December 22nd, 2016

“Pimping”: Malignant or Not?

Joseph Cooper, MD

Joseph Cooper, MD, is a Chief Resident in Internal Medicine at Geisinger Medical Center in Danville, Pennsylvania.

One of the most respected and skilled clinician-educators (and, of course, he is an Infectious Diseases specialist) at our institute came into my office, sat down, and immediately starting eating pretzels. “Let me know what you think about this,” he said between bites. He went on to recapitulate a recent interaction he had with the members of the Internal Medicine team (medical students, house staff, and the attending physician) about a week ago.
He described a presentation to our emergency department of a young woman with headache, neck stiffness, and fever, who was previously well and had young children at home who were currently ill. He reported the lumbar puncture results to the house staff — the results included a mildly elevated protein level, normal glucose level, and pleocytosis with a predominance of neutrophils and monocytes. He then asked the house staff to formulate a differential diagnosis and explain their reasoning for said diagnoses. Later, he addressed the case again, and changed the values of the cerebrospinal fluid on the patient to clearly illustrate a bacterial source rather than a viral source, and he asked this question: “The pharmacist is standing at the Pyxis machine asking what medications to give. What are you going to tell her?”

Granted, I was not present for any of these interactions, but the vignette seemed more than reasonable to me. He was clearly trying to teach and have the house staff work through the differential diagnosis of deranged cerebrospinal findings — different disease states, offending pathogens, and treatment modalities. From the tone of his recitation of the events, I knew he was expecting a bit more than what he received from the house staff. He then asked me, “How do our residents learn today without being questioned?” I answered, “I’m not sure, but I’ve always found that questions are the best method.” The ID specialist left me with one last question: “Do you think I was too hard on them? Was I being a ‘malignant pimper’? Because I surely don’t want to be that.”

Frederick L. Brancati first coined “the art of pimping,” in his 1989 JAMA article: the practice of posing particularly difficult questions to learners. There are undertones in Brancati’s article (which is older than Justin Bieber) about the separation of power between the teacher and the trainee. Notions of respecting the teacher and expecting the trainee to follow the “chain of command.” Critics state that much of the article was written tongue-in-cheek, and it even prompted a response article twenty years later by Allan S. Detsky about learners taking back their power. Although each article illustrated differing approaches to pimping, they agree pimping confers some value to learners.

Wear et. al published a study in 2015 in which researchers examined interview responses from 4th-year medical students on perceived harms and benefits of pimping. The results were quite interesting, and although the cohort of medical students was not large (and no residents were included), many fundamental issues came to light. Students saw the value of pimping as allowing them to learn on their feet, develop the proper diction to speak with their colleagues, handle anxiety and pressure, and, ultimately, to motivate them to learn on the spot or later if they did not know the answer. “Malignant” pimping was identified by the students as situations in which the teacher was exerting hierarchical power, asking questions which were outside the scope for the learner (much too difficult), was buffering the ego of the teacher, or was simply humiliating the students by exposing deficiencies in knowledge rather than trying to create new connections.

Hospital de Sant Pau. Barcelona, Spain. My Own Work. Canon DSLR.

Hospital de Sant Pau. Barcelona, Spain. My Own Work. Canon DSLR.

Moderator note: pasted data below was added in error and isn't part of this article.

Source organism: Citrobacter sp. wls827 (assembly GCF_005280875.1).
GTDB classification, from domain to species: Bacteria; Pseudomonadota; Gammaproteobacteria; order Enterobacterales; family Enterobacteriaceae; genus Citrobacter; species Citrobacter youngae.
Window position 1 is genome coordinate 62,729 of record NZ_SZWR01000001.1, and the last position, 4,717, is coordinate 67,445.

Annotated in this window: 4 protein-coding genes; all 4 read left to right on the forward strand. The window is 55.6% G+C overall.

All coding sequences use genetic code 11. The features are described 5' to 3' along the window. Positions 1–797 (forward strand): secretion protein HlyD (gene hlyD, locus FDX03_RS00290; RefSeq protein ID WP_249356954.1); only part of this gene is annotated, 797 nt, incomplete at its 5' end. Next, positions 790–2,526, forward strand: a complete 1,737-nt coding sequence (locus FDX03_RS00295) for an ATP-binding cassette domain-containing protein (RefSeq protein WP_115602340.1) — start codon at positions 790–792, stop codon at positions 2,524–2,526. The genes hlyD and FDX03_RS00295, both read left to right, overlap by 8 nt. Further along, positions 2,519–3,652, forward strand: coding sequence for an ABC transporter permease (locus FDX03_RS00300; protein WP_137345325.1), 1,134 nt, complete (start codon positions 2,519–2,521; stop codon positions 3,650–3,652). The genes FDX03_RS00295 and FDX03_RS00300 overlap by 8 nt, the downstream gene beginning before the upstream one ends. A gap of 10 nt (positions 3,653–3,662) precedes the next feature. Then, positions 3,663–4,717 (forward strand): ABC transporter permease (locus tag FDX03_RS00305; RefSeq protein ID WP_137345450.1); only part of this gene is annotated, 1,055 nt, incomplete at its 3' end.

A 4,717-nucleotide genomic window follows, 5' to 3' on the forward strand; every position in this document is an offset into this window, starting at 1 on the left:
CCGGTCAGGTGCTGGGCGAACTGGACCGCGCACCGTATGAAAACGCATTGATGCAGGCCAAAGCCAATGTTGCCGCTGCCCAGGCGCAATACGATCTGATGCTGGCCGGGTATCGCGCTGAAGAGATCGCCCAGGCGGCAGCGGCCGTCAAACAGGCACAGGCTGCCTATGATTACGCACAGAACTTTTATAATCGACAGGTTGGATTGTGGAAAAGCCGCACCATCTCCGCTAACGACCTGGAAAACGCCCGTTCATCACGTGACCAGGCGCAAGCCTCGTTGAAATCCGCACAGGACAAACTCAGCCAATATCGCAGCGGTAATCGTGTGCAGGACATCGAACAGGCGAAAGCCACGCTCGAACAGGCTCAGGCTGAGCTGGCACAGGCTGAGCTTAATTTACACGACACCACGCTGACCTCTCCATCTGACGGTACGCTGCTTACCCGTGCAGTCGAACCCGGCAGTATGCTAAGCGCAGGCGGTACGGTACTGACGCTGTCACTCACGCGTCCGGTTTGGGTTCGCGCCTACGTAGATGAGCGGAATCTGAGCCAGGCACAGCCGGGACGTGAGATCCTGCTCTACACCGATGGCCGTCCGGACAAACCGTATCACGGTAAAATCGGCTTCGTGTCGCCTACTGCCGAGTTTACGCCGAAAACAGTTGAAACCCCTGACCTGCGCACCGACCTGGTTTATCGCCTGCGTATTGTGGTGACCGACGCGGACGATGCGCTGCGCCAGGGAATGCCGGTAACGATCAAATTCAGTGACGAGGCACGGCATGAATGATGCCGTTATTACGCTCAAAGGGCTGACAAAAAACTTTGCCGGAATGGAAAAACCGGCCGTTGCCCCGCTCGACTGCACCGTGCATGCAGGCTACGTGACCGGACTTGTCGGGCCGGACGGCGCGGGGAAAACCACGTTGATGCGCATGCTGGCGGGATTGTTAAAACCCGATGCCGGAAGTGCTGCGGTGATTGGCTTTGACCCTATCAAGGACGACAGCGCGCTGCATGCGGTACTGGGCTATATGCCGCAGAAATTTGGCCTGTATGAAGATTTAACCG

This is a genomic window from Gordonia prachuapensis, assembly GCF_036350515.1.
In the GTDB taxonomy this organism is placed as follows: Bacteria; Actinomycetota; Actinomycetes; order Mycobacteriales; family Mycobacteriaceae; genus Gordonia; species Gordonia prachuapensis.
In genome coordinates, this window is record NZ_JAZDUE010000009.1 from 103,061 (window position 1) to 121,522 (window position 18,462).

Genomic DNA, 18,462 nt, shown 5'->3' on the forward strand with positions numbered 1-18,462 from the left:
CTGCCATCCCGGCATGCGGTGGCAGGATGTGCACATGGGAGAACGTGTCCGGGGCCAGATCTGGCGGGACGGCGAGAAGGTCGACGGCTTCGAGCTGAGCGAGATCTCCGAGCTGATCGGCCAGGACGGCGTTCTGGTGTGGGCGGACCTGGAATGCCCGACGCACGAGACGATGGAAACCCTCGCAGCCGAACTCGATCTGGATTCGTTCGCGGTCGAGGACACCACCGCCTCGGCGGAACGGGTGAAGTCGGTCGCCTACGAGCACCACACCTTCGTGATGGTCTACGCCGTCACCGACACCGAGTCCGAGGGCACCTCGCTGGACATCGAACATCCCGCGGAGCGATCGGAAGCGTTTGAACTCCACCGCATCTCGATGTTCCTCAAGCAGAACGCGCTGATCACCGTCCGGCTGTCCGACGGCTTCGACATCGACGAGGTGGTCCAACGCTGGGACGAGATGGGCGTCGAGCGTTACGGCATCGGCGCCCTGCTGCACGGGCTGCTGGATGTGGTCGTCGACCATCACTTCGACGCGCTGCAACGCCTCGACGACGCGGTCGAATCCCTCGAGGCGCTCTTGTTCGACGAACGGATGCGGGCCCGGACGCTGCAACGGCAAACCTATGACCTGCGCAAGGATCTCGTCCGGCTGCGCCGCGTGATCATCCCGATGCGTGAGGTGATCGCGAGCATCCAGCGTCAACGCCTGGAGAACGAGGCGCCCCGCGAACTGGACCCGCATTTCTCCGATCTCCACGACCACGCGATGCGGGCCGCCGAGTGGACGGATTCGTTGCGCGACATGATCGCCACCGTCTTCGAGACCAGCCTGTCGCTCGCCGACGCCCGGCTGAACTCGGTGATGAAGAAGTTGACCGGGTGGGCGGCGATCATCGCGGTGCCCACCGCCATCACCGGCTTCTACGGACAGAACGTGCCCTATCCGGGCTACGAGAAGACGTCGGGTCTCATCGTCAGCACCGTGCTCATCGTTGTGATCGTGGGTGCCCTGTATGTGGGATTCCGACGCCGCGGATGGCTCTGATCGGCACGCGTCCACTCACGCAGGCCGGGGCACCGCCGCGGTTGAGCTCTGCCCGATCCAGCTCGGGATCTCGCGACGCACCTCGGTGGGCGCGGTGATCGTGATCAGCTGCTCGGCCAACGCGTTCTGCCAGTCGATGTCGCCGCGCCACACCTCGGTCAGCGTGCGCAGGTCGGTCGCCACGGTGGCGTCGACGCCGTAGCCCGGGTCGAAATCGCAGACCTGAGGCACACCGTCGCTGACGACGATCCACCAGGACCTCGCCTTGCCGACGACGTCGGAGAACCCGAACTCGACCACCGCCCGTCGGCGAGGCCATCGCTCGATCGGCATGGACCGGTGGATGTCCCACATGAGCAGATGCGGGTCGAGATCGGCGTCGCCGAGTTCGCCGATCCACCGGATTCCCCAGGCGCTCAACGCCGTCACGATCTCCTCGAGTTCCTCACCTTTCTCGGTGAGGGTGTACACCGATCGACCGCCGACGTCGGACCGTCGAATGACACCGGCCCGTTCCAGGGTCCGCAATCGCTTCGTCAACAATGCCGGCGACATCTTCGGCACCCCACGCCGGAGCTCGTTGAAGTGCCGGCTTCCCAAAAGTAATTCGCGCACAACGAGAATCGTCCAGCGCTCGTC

Hugh A. Stoddard and David V. O’Dell made the ultimate comparison in their 2016 publication in Journal of General Internal Medicine, stating that psychological safety is the key difference between Socratic method of teaching and pimping. They defined the Socratic method as “prompting students, through cross-examination, into acknowledging their own fallacies and then asking them provocative questions to steer them towards realizing true knowledge via introspection.” The importance of psychological safety is highlighted when the learners feel they are in a safe environment, are comfortable with themselves and others, and feel valued and mutually respected without hostility and the threat of possible humiliation. The authors note that, even in a psychologically safe environment, Socratic teaching does not allow for a sub-par performance and that accountability is not a trade-off for the said safety.

This brings up a very strong and often overlooked point. I hear my administrators say all the time that residents should be more accountable. Accountability must be clearly defined and, at times in medical education, it is not. Sure, we have ACGME benchmarks and standards of what a “normal and average resident should be achieving by the time of independent practice.” At times, the sense of urgency and accountability seems to be lacking within the millennial generation. Learners expect to be spoon-fed lectures with important concepts and have protected time to learn those concepts, yet a very few seem to really possess that internal drive or accountability to own medicine, own the concepts, own the pathophysiology and disease process, and own their patients, because ultimately it is about their livelihood.

Returning back to the pretzel-eating, bow-tie wearing ID specialist’s question: Was he too hard on them? Was he being a malignant pimper? Although I did not witness the entire interaction, I would have to say no, absolutely not. I know he wants the house staff to learn, and he does not exhibit hierarchical power in his line of questioning, and he does not need to buffer his ego (he has won numerous teaching awards at our institution) or humiliate anyone. I offered him a morsel of constructive criticism, echoing what I’ve detailed above.

Lembongan Island, Bali. My Own Work. Canon DSLR.

Lembongan Island, Bali. My Own Work. Canon DSLR.

As I continue on throughout my chief year and move into fellowship, I must heed my own advice. Setting the stage and creating an environment of psychological safety is key when questioning learners. Numerous studies and evidence prove that posing questions at an appropriate level to the learner is the foundation to clinical reasoning and teaching, and we should not stray from this. Posing questions to our learners gives us a better understanding of their knowledge, their ability to explain concepts, and their deficiencies. The best clinician-educators take this information from their learners and expand on information that fills in deficiencies, or explain concepts in a way that the learners will never forget. Better yet, they motivate the learner to independently seek knowledge or skills they are lacking, with a continued thirst for learning.